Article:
“If you all can maintain what you did last year, we will be like a pig in a haystack,” Swain County Superintendent Bob Marr told county commissioners at a joint meeting between school officials and the county earlier this month.
The county gave $750,000 for operations and $145,000 for capital projects to the school this year.
School leaders warned county commissioners, however, that they have laundry list of needed projects piling up — including replacing the current high school with a brand new one — and expressed concerns over waning state funding.
“It seems like we have a dwindling flow of money that comes from the legislature each year,” said Charles McMahan, a school board member.
While school leaders indicated they could survive without increased funding from the county next fiscal year, Auxiliary Services Director Sam Pattillo presented a list of projects that it intends to tackle during the next 10 years.
Ranked among the highest priority are adding classrooms to both East Elementary and Swain County High School. The school’s building to-do list also includes expanding the high school’s cafeteria, building circular drives for buses to drop off students at the county’s two elementary schools and making Swain Middle School more energy efficient. School leaders gave the high-priority items a timeline for completion of one to three years from now.
But even among the high-priority projects, some outrank others in urgency.
“East Elementary School would probably be the most demanding,” Marr said.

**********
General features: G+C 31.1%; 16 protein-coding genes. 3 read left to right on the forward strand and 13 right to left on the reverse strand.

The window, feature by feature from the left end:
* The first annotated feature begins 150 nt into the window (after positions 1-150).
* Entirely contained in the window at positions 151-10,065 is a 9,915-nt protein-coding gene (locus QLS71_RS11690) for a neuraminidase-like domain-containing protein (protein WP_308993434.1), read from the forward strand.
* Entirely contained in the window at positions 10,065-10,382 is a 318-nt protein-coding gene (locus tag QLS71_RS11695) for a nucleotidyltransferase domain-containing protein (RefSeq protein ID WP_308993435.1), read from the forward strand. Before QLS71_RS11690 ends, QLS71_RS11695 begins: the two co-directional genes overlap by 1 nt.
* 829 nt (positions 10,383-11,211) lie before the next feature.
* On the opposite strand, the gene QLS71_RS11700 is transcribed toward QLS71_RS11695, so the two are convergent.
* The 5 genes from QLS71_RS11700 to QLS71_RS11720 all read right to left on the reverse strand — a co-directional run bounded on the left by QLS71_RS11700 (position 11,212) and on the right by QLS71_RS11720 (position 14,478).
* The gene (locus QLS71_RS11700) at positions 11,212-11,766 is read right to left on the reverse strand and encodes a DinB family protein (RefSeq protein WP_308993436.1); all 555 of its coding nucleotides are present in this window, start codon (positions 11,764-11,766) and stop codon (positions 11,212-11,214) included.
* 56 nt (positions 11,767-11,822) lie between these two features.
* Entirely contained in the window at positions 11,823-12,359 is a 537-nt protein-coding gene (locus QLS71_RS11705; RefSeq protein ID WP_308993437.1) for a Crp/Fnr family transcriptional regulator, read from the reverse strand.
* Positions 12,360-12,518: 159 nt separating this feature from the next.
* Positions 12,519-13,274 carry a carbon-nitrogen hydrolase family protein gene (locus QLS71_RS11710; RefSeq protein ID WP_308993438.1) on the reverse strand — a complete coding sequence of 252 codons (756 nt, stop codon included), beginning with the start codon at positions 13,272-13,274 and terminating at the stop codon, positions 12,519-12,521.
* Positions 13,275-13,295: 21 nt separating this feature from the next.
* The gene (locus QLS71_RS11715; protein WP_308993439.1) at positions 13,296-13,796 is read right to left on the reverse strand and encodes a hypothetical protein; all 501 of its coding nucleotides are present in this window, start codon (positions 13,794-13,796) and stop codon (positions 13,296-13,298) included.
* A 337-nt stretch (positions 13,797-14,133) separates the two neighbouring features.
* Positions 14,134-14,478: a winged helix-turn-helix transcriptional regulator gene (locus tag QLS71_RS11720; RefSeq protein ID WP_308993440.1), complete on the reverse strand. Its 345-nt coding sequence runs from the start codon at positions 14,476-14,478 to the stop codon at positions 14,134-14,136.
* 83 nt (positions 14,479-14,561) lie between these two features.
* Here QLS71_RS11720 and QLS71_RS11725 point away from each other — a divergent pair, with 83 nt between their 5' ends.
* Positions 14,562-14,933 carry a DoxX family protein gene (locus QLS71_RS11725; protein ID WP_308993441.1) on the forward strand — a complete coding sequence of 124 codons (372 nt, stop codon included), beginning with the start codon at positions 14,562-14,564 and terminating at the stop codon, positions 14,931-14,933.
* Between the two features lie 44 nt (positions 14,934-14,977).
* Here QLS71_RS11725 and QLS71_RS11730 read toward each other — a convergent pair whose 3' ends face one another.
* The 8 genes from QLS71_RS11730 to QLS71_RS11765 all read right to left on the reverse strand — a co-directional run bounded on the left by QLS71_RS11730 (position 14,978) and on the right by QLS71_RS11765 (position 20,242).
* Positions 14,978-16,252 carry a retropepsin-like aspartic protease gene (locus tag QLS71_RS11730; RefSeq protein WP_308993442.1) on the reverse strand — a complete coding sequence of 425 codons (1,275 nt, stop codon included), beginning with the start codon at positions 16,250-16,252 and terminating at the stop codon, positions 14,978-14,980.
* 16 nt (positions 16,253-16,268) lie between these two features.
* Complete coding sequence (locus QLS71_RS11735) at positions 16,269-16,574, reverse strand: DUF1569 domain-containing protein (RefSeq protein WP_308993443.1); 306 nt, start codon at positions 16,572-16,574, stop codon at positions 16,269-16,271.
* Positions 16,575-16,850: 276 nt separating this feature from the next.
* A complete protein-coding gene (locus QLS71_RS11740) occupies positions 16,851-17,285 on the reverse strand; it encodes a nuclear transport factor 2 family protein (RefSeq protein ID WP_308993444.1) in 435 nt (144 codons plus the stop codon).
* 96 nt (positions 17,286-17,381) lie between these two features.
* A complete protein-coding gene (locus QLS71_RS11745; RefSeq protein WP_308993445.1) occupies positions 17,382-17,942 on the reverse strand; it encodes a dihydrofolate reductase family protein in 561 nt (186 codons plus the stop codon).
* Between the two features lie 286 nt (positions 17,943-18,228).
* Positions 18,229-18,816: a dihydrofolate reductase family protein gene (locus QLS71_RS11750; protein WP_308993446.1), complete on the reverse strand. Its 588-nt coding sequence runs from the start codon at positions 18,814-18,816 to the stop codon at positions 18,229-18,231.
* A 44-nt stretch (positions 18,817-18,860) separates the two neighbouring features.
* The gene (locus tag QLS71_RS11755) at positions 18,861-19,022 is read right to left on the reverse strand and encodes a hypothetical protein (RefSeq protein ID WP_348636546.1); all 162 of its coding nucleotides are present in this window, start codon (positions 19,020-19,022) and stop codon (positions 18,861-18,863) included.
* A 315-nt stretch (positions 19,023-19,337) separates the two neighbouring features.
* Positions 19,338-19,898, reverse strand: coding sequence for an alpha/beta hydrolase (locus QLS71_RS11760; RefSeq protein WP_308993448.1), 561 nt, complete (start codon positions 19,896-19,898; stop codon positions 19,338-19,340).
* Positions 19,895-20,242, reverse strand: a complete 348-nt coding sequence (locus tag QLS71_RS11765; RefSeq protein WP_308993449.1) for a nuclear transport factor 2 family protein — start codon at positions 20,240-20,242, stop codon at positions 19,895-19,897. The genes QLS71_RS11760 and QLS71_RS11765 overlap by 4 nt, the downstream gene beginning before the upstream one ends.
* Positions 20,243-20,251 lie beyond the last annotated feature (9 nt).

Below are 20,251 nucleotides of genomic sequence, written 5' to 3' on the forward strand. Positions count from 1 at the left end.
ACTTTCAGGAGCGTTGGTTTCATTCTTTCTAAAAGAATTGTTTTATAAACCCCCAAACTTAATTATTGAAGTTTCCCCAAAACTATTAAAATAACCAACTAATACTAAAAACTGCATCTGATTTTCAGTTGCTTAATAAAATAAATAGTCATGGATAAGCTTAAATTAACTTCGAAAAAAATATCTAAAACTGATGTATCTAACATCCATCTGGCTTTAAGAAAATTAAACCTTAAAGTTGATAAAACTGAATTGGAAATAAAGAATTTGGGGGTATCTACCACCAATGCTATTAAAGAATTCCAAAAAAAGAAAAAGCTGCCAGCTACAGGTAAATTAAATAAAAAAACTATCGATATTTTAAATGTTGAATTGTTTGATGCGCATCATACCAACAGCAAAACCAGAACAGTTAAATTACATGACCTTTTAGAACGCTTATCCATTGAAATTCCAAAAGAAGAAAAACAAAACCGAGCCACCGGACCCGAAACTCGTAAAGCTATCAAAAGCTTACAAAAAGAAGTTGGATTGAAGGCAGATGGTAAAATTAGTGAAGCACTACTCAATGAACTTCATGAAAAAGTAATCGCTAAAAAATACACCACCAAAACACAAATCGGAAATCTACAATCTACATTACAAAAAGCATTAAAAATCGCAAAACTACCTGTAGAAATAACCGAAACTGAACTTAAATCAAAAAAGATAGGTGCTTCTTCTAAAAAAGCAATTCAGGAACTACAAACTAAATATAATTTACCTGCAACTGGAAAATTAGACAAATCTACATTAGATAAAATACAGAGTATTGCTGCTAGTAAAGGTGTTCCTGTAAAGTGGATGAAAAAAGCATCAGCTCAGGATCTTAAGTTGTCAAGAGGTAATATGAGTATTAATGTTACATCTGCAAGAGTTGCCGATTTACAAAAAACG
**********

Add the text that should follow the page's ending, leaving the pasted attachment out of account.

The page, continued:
Enrollment at East Elementary school has picked up and is expected to continue increasing. The school currently has 427 students, compared to 338 pupils during the 2006-07 school year.
East Elementary isn’t the only school in Swain County wanting for space, however. West Elementary faced similar problems, but the county spent about $1.8 million on eight new classrooms for the school in 2011. The middle school and high school continue to outgrow their facilities as well.
“The middle school seems to be really coming to more stress because of the space,” Pattillo said.
But before the middle school can get any relief, a completely new high school must come first. Somewhere in the next five to 10 years, school administrators hope to start construction on a new high school, which, once finished, would make way for the old high school to become the new middle school.
“Swain County Middle School has a lot of connections with what happens with the high school,” Pattillo said.
The largest obstacle the county faces to school improvements, though, is where to find the money.
“Nobody wants to fund schools,” said County Manager Kevin King.
The county placed a quarter-cent sales tax increase on the ballot last November to help pay for school construction, but it was voted down.